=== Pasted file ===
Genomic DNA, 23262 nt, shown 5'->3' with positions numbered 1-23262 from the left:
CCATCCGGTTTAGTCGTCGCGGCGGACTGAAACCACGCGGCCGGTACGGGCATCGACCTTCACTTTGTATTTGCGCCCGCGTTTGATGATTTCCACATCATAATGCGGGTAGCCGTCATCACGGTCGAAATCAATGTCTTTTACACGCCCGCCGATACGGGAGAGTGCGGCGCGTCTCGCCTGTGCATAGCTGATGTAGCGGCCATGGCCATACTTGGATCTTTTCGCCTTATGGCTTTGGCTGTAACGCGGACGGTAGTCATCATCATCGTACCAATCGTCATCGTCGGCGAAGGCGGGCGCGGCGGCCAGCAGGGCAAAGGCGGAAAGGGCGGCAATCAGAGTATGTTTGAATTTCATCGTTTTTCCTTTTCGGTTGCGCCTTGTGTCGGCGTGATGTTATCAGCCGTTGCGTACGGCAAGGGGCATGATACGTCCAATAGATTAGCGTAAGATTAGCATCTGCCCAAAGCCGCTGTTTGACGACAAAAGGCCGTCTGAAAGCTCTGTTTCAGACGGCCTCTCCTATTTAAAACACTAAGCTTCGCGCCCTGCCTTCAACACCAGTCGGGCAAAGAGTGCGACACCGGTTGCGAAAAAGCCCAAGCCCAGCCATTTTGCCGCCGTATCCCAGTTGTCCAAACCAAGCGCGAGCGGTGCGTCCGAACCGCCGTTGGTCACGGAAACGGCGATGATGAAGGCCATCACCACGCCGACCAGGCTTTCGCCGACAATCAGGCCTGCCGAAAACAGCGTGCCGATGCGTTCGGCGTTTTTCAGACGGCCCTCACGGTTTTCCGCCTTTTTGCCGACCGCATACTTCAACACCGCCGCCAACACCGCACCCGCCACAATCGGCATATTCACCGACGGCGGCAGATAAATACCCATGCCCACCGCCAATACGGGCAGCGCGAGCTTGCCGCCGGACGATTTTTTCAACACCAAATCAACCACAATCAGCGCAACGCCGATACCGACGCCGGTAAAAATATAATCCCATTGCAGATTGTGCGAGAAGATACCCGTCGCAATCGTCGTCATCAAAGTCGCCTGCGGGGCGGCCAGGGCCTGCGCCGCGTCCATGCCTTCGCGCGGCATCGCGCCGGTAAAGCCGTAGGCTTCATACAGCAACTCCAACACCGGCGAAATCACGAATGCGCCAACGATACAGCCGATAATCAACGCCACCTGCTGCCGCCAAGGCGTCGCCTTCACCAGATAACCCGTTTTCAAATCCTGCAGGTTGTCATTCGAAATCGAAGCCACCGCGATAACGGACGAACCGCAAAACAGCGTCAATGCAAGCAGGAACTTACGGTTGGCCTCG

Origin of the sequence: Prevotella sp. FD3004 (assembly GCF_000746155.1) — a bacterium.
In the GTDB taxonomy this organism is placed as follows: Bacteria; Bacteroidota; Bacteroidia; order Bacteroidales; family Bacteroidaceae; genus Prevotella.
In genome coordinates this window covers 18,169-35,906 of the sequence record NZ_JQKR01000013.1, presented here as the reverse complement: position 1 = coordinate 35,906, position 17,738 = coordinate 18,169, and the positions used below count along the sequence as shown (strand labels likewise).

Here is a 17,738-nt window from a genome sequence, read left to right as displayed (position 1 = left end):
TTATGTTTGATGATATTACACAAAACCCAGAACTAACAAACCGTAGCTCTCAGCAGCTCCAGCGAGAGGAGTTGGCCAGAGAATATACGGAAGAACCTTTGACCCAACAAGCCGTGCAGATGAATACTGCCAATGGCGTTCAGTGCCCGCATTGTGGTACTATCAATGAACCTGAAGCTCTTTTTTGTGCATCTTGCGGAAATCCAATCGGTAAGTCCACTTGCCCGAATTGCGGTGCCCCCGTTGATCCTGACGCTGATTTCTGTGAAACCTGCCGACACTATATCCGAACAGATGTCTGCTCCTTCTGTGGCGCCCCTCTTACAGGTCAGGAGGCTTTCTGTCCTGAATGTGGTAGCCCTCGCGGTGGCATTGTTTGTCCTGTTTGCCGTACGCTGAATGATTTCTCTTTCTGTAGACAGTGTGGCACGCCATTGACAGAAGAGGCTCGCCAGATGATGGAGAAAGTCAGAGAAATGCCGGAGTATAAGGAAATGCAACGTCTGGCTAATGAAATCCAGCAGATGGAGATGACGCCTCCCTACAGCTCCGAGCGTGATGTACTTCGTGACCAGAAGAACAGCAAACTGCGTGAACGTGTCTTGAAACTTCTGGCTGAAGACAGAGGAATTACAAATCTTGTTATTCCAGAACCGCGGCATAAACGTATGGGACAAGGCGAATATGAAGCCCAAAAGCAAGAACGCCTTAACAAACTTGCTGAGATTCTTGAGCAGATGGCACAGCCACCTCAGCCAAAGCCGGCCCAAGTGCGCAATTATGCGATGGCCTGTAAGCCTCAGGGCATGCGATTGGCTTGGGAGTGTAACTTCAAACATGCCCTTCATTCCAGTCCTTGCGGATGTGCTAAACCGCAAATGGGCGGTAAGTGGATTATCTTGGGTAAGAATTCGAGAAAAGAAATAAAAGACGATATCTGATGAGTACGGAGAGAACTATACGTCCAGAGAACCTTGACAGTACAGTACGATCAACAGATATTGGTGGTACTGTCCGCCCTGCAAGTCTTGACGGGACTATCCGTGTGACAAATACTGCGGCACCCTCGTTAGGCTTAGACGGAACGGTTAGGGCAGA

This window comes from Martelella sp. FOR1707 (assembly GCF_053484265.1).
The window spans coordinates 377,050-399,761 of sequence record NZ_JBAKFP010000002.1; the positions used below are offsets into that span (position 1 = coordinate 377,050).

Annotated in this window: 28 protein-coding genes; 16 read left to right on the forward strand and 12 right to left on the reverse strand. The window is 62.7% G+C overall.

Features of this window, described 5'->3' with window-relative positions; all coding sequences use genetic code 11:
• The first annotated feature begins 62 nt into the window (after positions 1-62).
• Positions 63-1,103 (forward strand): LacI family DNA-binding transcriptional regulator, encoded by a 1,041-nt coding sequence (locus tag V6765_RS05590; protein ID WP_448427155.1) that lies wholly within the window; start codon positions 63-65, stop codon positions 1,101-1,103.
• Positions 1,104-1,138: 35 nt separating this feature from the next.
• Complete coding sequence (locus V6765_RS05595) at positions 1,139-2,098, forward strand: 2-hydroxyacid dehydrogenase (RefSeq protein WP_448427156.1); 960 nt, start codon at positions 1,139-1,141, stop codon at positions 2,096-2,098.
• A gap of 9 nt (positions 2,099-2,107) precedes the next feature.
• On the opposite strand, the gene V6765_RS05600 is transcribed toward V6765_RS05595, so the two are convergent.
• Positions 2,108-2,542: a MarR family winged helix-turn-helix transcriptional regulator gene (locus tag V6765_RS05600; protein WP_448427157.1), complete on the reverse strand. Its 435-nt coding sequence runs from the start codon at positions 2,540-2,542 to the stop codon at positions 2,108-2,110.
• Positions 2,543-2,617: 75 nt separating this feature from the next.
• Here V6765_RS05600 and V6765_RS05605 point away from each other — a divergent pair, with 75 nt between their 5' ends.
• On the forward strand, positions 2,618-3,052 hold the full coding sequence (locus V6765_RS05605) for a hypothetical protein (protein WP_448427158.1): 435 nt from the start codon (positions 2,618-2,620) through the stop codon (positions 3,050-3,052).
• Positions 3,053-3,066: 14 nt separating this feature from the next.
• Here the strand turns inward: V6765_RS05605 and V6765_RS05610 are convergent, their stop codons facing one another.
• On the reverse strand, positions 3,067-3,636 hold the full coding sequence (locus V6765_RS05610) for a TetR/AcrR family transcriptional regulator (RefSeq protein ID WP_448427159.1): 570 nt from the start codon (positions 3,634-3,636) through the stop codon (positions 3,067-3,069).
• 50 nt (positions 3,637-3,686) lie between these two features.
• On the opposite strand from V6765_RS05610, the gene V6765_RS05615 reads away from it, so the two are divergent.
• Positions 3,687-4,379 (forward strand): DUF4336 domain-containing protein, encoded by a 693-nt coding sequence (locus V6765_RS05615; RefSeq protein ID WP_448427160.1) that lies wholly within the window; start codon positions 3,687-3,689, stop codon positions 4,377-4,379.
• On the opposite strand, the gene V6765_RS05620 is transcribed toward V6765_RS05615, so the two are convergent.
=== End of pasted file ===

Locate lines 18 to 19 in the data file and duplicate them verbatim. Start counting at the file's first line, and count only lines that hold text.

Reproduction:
• Positions 2,108-2,542: a MarR family winged helix-turn-helix transcriptional regulator gene (locus tag V6765_RS05600; protein WP_448427157.1), complete on the reverse strand. Its 435-nt coding sequence runs from the start codon at positions 2,540-2,542 to the stop codon at positions 2,108-2,110.
• Positions 2,543-2,617: 75 nt separating this feature from the next.